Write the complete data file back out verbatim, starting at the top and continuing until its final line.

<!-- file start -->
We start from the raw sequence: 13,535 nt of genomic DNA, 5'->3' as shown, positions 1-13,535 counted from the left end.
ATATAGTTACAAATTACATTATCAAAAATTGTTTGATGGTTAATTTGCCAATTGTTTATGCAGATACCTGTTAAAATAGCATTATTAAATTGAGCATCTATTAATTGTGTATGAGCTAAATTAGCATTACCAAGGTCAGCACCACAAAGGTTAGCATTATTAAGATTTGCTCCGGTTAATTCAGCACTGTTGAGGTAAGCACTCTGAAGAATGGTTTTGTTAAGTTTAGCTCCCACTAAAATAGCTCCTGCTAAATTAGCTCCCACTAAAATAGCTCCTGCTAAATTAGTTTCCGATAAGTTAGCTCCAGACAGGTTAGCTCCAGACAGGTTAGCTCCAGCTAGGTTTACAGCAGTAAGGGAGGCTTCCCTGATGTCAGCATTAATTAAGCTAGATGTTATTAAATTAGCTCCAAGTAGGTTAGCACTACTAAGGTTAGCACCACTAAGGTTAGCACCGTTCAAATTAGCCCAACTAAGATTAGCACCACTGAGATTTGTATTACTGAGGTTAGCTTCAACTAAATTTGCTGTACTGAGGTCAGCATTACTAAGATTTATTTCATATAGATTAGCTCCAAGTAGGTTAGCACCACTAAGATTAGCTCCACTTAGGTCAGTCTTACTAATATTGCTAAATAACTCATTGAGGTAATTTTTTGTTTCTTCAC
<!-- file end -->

We start from the raw sequence: 13,535 nt of genomic DNA, 5'->3' as shown, positions 1-13,535 counted from the left end.
ATATAGTTACAAATTACATTATCAAAAATTGTTTGATGGTTAATTTGCCAATTGTTTATGCAGATACCTGTTAAAATAGCATTATTAAATTGAGCATCTATTAATTGTGTATGAGCTAAATTAGCATTACCAAGGTCAGCACCACAAAGGTTAGCATTATTAAGATTTGCTCCGGTTAATTCAGCACTGTTGAGGTAAGCACTCTGAAGAATGGTTTTGTTAAGTTTAGCTCCCACTAAAATAGCTCCTGCTAAATTAGCTCCCACTAAAATAGCTCCTGCTAAATTAGTTTCCGATAAGTTAGCTCCAGACAGGTTAGCTCCAGACAGGTTAGCTCCAGCTAGGTTTACAGCAGTAAGGGAGGCTTCCCTGATGTCAGCATTAATTAAGCTAGATGTTATTAAATTAGCTCCAAGTAGGTTAGCACTACTAAGGTTAGCACCACTAAGGTTAGCACCGTTCAAATTAGCCCAACTAAGATTAGCACCACTGAGATTTGTATTACTGAGGTTAGCTTCAACTAAATTTGCTGTACTGAGGTCAGCATTACTAAGATTTATTTCATATAGATTAGCTCCAAGTAGGTTAGCACCACTAAGATTAGCTCCACTTAGGTCAGTCTTACTAATATTGCTAAATAACTCATTGAGGTAATTTTTTGTTTCTTCAC